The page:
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Business News/ Money / Personal Finance/  How to protect your online financial data
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How to protect your online financial data

Ensure that devices are free of viruses, malware or ransomware

Photo: MintPremium
Photo: Mint

Performing banking and financial transactions using mobile apps and laptops has increasingly become common for most of us. The flip side to this digital explosion is that the risks of compromising your data and hard-earned money is greater than ever before. While banks and financial institutions constantly try to bolster their defenses against such malicious attackers, it continues to be a race without a finish-line for them.

 Having said that, being aware of risks and adopting some simple practices could substantially reduce the risk of compromise when transacting online.

 The first simple rule is to ensure that you use strong passwords, wherever needed. Unfortunately, complex passwords are difficult to recall. A simple effective tactic to increase complexity is the use of longer sentences which are easier to recall as your passwords. For instance, the sentence “Try Breaking 1n 1f You Can!" is easier to recall even with the use of capitalized first letters and numeric digits replacing the letter ‘I’ with ‘1’ for words starting with ‘I’. Further, most of us write down our passwords and store them on our devices. But a better way of storing passwords is using ‘password locker‘ apps. These allow you to use a single key to access all your passwords contained in the locker and encrypt stored passwords which secure the passwords from being compromised. However, it is important to use a reliable app, as these apps hold the key to all your passwords. While there are numerous commercial and free password locker or manager apps, it is best to go with apps reviewed and rated by reputable technology review portals. If you are using Apple devices, you could just use the iCloud KeyChain, which is backed by the reliability of Apple. Similarly, as opposed to opting for OTPs, the use of authenticator apps, which generate your second-factor code, may be a more secure option wherever supported.  Use of authenticator apps such as Google Authenticator or Microsoft Authenticator is increasingly being supported by various online services, and wherever this option is available it is a good practice make use of the option.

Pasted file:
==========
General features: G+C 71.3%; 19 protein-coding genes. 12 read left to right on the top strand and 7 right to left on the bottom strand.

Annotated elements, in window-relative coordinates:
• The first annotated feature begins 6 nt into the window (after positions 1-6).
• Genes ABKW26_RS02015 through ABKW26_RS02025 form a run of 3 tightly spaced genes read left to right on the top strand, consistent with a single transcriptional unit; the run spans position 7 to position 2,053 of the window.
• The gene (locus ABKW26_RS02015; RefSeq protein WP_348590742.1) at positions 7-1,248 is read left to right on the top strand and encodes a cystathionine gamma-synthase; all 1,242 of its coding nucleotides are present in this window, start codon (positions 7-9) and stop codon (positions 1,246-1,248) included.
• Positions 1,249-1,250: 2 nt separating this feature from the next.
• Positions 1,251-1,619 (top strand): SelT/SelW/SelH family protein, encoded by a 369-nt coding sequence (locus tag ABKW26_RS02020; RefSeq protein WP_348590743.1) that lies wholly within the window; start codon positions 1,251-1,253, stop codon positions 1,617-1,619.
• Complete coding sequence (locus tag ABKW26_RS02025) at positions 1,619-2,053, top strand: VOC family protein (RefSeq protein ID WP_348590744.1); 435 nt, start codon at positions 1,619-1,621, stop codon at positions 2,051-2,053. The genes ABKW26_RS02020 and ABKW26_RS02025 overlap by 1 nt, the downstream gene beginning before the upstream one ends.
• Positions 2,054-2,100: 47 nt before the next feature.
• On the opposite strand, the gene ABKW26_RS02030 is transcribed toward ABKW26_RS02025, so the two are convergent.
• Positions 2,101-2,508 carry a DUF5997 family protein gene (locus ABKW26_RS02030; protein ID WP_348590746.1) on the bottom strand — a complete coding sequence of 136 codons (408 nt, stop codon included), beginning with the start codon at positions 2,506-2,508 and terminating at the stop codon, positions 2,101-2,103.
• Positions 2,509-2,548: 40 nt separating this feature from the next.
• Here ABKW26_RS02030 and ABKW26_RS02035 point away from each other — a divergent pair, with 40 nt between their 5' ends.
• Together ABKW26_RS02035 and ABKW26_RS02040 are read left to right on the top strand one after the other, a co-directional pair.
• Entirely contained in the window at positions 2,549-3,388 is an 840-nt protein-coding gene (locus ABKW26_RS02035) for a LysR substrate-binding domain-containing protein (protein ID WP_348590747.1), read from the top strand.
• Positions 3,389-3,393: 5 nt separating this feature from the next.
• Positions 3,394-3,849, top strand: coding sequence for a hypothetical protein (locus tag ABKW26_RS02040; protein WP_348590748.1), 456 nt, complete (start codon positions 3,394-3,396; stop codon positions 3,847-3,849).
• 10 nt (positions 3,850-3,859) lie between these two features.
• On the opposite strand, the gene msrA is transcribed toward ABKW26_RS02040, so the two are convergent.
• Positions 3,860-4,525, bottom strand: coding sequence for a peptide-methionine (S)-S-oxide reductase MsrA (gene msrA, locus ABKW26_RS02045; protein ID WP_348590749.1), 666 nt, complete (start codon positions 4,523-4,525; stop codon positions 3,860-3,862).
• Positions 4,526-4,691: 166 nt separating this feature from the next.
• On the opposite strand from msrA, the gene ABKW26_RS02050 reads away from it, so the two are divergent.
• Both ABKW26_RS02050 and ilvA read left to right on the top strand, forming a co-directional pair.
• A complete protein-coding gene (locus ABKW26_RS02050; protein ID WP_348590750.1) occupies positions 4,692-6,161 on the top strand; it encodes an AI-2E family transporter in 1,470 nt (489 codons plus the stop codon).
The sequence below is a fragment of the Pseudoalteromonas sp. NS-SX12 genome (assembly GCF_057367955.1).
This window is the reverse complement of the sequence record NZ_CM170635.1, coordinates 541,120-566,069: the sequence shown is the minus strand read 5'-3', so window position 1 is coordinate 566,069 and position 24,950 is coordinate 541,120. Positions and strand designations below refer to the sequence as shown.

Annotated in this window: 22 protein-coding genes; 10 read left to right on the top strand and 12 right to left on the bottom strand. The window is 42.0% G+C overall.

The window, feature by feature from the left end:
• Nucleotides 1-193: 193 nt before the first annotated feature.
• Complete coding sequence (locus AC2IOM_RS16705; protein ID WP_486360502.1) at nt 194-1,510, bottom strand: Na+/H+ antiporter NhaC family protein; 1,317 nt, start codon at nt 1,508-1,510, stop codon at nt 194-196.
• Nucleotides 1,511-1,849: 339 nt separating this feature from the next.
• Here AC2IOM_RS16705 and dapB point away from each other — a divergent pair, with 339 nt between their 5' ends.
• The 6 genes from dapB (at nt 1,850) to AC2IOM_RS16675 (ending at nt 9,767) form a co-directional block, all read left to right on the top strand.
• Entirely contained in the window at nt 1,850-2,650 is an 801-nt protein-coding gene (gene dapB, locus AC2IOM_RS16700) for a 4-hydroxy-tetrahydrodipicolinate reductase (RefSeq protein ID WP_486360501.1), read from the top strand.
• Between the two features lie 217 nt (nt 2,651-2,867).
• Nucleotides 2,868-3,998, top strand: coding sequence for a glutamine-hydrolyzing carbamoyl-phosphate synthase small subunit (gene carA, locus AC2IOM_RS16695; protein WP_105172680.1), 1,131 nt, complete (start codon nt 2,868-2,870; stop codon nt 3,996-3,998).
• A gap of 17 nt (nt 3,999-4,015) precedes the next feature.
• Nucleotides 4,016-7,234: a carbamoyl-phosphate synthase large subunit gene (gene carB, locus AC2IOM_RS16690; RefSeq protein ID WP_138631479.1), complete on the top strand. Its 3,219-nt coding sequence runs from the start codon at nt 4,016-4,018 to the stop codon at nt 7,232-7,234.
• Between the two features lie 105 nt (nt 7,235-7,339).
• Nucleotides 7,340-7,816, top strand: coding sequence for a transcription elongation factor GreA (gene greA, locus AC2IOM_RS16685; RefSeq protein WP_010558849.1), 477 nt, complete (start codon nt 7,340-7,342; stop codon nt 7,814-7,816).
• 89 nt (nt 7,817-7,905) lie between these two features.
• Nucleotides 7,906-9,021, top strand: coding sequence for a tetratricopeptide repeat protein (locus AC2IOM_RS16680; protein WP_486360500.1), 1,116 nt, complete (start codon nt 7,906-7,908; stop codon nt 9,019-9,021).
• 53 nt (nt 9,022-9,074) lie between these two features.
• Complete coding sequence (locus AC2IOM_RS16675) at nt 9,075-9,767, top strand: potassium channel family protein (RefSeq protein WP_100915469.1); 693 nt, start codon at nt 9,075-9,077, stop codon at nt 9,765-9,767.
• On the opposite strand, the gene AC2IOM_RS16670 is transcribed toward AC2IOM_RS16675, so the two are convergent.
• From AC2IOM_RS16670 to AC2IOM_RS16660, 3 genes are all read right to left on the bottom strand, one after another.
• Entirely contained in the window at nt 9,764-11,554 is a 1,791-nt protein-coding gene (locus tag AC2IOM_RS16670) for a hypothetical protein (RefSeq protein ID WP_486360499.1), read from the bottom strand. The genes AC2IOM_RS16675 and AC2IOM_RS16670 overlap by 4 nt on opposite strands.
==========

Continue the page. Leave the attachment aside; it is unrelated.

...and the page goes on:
The second major area to focus on is the software on your mobile devices. It is essential to keep your device updated with both the latest software—the base software of the device (Android or iOS), as well as, the latest versions of the individual apps installed on the device. Apps are constantly improved to strengthen security as well as to fix issues and vulnerabilities. You can also set up an auto-update schedule on your device, which ensures that apps are automatically updated.

 Another aspect is to ensure that your devices are cleared of viruses, malware or ransomware. These are malicious bits of the software that can get into your device’s software from the internet or when you connect external storage devices such as USB flash drives to your device. Installing good anti-virus software protection on your device significantly reduces this risk and it is important to ensure that this software is auto-updated. The use of non-personal or public computers is a strict ‘No’ for performing financial transactions, as you have little control over what could be on that device. For instance, keyloggers on such devices can capture what you type, including your passwords! The same applies for the use of public Wi-fi connections, which must be avoided.

 The next area is to avoid being duped by fraudsters on the internet. This could come in multiple forms.Make sure that any links that you type into a browser address bar are correct. A small typo in what you type may redirect you to a malicious site. Such sites can easily capture sensitive information such as passwords by seeming to be genuine and letting you proceed with trying to log in with your credentials. In case you suspect that you have done this inadvertently, do change your passwords immediately. Another simple check is to see that the page is a secure HTTPS website. In most of the cases, you can spot this as a lock symbol that appears next to the address/URL. This indicates that the site is recognized by a trusted third party, and all traffic to this site is encrypted.

Harish Prasad is head of banking, FIS.

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Updated: 20 Jun 2022, 06:25 AM IST
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